Cafelat Robot User Experience - Page 29

A haven dedicated to manual espresso machine aficionados.
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IMAWriter

Postby IMAWriter » Nov 16, 2018, 1:14 am

The essence of the posting is, Paul went incredibly over the top to bring the best possible "machine" to a somewhat limited market. Lets just say in the classic sense, this was a labour of love.

Mods/Paul...if I've said too much, please feel to remove this post.
Thank you so much, Paul.
Rob
LMWDP #187
www.robertjason.com

leveralex

Postby leveralex » Nov 16, 2018, 7:47 am

So after receiving two Robots - with the background of having gone through countless machines of all price classes from vintage Arrarex Caravel, Gaggia Minis, Classic, self restored Orione, Lambro to a few newer low and high end pump drive machines, Portaspresso HC-P (beta actually), Flair + Gauge, self built titan grinder etc - i have to finally write my first comment on an espresso machine :)

My annoyance with pretty much all machines has always been complexity, temperature swings, size, cleanup procedures, lack of simple profiling etc pp. It is all great to fire up that big lever now and then but after a while you are kind of back to basics especially if you kind of live in multiple countries. Flair, Caravel, Portaspresso are all great in their own but all very special in their own with lots of compromises - just in different areas.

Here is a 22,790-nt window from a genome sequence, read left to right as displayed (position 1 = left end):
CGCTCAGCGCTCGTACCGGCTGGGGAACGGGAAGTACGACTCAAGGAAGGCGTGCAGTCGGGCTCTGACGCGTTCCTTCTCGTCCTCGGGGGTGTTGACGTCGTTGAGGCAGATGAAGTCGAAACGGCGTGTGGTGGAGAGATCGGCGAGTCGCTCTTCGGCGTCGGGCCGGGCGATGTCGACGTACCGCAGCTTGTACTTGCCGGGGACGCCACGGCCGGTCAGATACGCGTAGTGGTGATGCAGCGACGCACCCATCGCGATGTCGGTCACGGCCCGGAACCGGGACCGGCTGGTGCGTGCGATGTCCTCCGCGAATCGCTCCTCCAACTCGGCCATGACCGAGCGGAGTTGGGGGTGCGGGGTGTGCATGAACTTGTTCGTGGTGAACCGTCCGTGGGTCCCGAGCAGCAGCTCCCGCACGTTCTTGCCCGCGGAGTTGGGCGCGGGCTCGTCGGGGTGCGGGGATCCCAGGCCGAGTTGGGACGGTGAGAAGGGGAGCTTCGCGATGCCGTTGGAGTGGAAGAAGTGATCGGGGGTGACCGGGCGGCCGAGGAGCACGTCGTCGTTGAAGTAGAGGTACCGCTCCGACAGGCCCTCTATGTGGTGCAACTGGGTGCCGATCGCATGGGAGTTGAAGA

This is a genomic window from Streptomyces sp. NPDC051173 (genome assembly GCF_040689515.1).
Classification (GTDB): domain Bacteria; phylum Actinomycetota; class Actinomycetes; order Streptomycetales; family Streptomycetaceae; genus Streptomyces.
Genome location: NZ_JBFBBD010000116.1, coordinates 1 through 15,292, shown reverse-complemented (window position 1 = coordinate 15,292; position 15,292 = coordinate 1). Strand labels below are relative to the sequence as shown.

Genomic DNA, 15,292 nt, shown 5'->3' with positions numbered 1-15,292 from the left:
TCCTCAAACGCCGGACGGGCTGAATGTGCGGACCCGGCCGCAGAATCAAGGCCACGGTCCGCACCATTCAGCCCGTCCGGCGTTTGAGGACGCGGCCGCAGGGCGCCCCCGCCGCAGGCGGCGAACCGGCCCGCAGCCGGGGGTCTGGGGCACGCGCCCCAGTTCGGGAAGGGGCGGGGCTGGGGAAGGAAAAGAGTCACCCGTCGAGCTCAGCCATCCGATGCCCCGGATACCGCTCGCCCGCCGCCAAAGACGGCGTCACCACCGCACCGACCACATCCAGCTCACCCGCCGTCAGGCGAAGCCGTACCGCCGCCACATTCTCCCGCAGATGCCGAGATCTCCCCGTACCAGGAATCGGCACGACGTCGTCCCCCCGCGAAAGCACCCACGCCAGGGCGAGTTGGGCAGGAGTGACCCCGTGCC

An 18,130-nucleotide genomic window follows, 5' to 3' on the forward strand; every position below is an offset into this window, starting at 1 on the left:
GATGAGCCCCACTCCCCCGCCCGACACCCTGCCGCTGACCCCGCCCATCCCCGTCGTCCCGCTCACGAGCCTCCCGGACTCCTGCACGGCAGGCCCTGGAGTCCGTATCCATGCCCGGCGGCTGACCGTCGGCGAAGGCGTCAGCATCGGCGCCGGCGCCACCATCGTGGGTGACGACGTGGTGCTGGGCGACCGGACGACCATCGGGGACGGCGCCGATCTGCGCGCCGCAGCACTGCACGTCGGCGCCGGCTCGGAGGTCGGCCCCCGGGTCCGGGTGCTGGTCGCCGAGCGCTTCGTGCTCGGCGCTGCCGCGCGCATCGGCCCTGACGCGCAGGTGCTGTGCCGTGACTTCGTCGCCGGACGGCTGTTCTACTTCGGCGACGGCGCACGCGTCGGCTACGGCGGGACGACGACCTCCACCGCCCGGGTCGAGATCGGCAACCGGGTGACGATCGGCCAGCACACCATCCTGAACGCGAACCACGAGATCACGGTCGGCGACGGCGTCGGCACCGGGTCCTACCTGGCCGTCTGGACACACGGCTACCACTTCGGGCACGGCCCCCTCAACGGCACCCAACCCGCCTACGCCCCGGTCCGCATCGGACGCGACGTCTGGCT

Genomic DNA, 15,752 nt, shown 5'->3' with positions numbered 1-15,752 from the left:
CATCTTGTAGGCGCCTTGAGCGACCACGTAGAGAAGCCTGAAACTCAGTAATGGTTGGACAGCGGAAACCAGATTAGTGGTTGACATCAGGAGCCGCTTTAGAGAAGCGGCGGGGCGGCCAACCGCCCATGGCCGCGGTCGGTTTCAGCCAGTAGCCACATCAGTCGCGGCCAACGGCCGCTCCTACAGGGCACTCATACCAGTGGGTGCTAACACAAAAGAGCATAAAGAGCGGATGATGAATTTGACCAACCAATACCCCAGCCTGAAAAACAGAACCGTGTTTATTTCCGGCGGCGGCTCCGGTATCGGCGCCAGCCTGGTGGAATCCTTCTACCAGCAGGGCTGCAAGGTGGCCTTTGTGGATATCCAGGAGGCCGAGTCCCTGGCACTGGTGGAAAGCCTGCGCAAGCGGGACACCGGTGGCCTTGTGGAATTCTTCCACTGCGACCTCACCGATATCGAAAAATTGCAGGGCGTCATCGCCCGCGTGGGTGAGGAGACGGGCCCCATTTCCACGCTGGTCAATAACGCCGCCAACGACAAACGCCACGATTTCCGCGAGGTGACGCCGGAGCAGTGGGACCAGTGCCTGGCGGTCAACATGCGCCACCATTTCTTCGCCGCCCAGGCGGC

Having toyed around with the Flair for a while which is excellent! with the gauge but still is a mess from workflow, cleanup, parts quality, plastics, basket size etc i was absolutely thrilled to see Mr. Cafelat aka Paul coming forward with the first designs on the Robot and finally announcing it is going to have a pressure gauge.

Having seen a few of his works and utterly insane attention to detail - more or less by accident when browsing through some restoration infos from Dante when restoring the Lambro - i kind of had the hope this guy would go full on "if 80% works fine lets just go 160%..." on this and boy he delivered.

I ordered two Barista Robots with spare baskets, pressurized ones etc pp. Should have ordered spare tubes, washers right away to make this work until its handed over to the next generation... It will outlast them too i am sure!

The Robot is an absolute piece of art from design to build quality. I was super stoked when i heard that all the aluminum stuff wasn't working out and in true Cafelat style he would just go full on stainless on the whole brew path and levers. THANK YOU (i dont give a crap about aluminum but man it is so nice... :D again... if 80% works fine just go 160%...)
With all the high quality work you still feel that this is a largely hand labor kind of thing as you could easily see in his posts about the whole process too. The one robot has a little edge here, the other there but it really just adds to the character. I love it. While the parts themselves are of course factory machined, the extensive manual treatment the machines have received (poor Paul my goodness) makes every one a bit unique and you can feel its not just million part thing pumped out on some Chinese assembly belt.